Anxiety at Christmas? Is it normal… and what can I do about it?

The pressure to create the perfect Christmas can leave us feeling overwhelmed and exhausted. However, it doesn’t have to be this way, as we discover…


Although we often feel like we should be looking forward to the season of presents and parties, it’s fair to say that ‘The Season of Good Cheer’ can also come with a fair amount of stress.

Financial worries, hosting pressures, comparison culture, missing loved ones, managing the expectations of friends and family – it can be a lot to handle – with a quarter of us finding Christmas more mentally challenging than the rest of the year.

The good news is that there are lots of small, empowering and cost-effective steps that we can all take to help us feel more positive at this time of year. 

Make time for moments of micro self-care

When things get overwhelming over the Christmas period, jetting off for a spontaneous spa break or a week in Jamaica might not be realistic or feasible. 

Thankfully, you don’t need lots of time and money to make self-care happen, with many studies emphasising the power of small, consistent, daily self-care practices, rather than extravagant one-offs. This is particularly beneficial over the Christmas period when time is limited.

Tiny acts of TLC could include a calming stroll in nature, a mindful cuppa or a 10-minute guided meditation. 

Not sure how to get started? There are loads of quick meditations on the Happy Place app, plus a Christmas Survival Guide, which rounds up lots of simple practices for social anxiety, overwhelm, poor sleep and lots of other things you might need support with this Christmas.

Focus on what you can control

In the weeks leading up to Christmas, our minds tend to get extra cluttered as we juggle the seemingly impossible task of gift buying and festive admin. While multitasking might intuitively feel like your best solution, research suggests that the human brain isn’t wired to smoothly handle lots of tasks simultaneously.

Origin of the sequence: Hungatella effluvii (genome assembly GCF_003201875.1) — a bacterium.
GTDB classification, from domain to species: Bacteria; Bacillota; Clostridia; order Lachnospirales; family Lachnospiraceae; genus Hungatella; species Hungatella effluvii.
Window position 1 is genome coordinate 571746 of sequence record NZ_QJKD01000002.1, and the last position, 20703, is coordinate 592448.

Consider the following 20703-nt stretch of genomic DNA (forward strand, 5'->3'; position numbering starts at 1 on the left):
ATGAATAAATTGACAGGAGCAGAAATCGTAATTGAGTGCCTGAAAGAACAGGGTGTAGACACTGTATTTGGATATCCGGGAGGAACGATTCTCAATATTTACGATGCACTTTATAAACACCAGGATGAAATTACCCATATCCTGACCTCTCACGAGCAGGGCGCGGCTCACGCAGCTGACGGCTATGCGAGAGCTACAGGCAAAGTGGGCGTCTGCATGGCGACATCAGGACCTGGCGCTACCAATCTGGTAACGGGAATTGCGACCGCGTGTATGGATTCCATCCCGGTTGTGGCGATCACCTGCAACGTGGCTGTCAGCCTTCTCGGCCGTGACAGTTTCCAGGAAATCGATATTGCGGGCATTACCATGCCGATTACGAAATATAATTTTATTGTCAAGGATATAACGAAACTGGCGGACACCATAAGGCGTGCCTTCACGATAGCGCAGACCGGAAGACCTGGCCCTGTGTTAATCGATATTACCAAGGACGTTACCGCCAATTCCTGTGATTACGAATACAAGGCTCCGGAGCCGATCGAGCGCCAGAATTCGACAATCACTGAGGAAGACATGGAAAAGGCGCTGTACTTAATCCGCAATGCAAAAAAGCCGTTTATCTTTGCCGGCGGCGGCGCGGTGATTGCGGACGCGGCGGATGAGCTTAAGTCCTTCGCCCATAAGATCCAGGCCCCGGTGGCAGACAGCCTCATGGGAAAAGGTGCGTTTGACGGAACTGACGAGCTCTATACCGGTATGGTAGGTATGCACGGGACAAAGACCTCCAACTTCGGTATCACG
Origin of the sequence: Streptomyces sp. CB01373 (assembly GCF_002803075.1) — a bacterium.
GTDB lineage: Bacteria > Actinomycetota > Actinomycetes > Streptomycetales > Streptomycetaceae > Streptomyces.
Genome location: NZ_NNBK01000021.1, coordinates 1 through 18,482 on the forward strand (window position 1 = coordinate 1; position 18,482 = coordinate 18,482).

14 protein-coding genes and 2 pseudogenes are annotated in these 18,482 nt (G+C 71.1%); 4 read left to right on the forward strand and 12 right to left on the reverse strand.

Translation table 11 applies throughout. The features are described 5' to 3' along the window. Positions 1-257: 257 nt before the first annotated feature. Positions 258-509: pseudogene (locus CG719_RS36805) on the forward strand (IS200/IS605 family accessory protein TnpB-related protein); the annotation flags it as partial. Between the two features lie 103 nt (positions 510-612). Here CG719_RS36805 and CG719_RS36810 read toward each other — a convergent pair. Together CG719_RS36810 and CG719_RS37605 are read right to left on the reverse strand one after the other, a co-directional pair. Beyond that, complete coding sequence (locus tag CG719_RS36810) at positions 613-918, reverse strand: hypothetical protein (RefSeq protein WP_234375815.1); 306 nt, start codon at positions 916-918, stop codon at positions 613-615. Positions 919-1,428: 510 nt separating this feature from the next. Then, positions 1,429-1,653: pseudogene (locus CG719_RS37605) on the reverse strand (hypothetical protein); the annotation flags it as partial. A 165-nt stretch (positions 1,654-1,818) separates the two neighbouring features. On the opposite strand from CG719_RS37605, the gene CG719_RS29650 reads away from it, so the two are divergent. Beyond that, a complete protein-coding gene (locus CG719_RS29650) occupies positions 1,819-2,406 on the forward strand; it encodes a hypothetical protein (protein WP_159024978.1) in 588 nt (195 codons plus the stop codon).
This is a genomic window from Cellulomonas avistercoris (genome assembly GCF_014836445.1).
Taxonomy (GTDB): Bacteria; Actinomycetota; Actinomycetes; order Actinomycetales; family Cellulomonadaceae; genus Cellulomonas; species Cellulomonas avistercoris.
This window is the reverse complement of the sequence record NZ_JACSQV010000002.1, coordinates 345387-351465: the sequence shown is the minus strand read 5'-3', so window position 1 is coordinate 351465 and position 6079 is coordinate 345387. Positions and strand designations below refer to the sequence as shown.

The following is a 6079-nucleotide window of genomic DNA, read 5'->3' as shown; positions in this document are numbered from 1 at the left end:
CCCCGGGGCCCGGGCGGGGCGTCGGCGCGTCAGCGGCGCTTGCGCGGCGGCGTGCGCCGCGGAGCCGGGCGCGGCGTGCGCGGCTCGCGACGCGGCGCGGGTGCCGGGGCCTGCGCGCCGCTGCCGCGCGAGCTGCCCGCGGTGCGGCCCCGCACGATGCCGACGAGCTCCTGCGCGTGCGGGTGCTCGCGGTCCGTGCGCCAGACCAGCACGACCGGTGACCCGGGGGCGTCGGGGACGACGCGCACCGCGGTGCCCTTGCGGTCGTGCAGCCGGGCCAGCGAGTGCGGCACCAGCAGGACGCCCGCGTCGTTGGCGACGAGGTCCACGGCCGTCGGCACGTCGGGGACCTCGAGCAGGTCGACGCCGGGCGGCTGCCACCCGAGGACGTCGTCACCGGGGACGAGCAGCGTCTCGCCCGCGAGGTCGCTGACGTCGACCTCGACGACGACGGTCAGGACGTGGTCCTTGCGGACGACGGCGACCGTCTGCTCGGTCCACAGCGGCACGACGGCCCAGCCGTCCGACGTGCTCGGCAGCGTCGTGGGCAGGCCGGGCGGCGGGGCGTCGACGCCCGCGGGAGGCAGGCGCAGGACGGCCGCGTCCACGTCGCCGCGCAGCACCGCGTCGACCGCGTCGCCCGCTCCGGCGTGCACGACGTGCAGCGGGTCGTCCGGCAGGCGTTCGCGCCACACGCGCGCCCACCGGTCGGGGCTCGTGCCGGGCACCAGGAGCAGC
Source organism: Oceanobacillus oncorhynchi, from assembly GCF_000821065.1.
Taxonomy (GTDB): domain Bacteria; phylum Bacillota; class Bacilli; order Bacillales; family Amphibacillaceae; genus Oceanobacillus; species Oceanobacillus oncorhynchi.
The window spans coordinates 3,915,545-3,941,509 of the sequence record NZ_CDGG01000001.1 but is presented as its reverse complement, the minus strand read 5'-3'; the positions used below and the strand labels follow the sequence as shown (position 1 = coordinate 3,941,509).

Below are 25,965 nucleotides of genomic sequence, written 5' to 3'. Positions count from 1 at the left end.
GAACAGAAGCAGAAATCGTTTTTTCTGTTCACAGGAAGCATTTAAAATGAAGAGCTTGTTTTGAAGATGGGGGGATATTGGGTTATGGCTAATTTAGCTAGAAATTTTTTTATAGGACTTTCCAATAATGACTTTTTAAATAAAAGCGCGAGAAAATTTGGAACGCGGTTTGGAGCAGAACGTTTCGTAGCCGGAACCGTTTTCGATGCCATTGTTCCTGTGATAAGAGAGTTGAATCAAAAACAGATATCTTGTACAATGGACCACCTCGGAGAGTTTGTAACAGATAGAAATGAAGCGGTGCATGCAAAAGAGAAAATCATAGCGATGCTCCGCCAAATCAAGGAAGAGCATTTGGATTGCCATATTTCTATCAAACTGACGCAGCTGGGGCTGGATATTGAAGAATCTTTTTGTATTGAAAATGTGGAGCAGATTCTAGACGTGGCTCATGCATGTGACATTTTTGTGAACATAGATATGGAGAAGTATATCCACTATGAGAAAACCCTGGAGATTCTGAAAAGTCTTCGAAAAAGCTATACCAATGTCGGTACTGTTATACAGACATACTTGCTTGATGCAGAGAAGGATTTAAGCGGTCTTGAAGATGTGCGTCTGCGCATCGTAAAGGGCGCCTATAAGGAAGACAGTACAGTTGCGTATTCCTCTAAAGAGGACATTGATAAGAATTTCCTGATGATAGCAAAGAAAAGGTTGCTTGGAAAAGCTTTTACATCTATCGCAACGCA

One simple strategy is to create a detailed task list and focus on completing just two or three things each day. If it’s starting to feel overwhelming, that’s OK — reach out to friends and family to see if you can delegate some tasks. 

Importantly, when it comes to the big day itself, remember that a lot of Christmas stress factors, like family tensions, are completely beyond our control. Rather than taking on the stress yourself and feeling like you have to fix everything, it’s best to be mindful and save your energy for the stuff you can actually manage.

Just breathe

The breath powers literally everything we do, so it stands to reason that controlling and managing our breath through a process called ‘breathwork’ can impact our stress levels and unlock a long list of benefits, from reduced anxiety to better quality sleep.

Basic breathwork exercises trigger the nervous system to let go of stress and anxiety. Because of this, in moments of overwhelm, try stopping for a minute, then take 20-30 deep breaths that fill up your belly. By pausing, focusing and using this simple technique, you’ll notice an instant release of pent-up tension.

If you want to dig deeper, there are lots of short-and-simple guided breathwork practices on the Happy Place app. Try one today with a free trial.

Be grateful for the little things

Studies show that if we can deliberately cultivate gratitude – an appreciation of what we have right now, rather than what we desire – we can increase our feelings of happiness and fight off the brain’s natural tendency to scan for negatives,

To make ‘gratitude’ easy, simply take a moment each day to reflect on the positive aspects of your day. Whether it’s the warmth of a crackling fire, time with a book or the company of friends, by taking a moment to look at the smaller, positive things, it can shift your perspective and enhance the joy of the season.

Embrace imperfections

The Japanese have a fascinating term called Kintsugi; a delicate art form that repairs fractured pottery by filling the cracks with gold lacquer. It embraces the idea that flaws and imperfections are part of an object’s history, making it more beautiful and valuable.

Instead of striving for a flawless and ‘perfect’ Christmas, the ancient art of Kintsugi teaches us to accept the imperfections of life as part of its rich tapestry. Whether it’s burnt roasties, a wonky tree or unexpected hiccups, life is often messy, but that’s what makes it real and beautiful.

With this in mind, if this Christmas doesn’t feel perfect, that’s ok. The only thing we really need to prioritise is being kind to ourselves and knowing that our best, however that looks, is more than enough.

Check out the Happy Place app for a practices that are designed to help with overwhelm.

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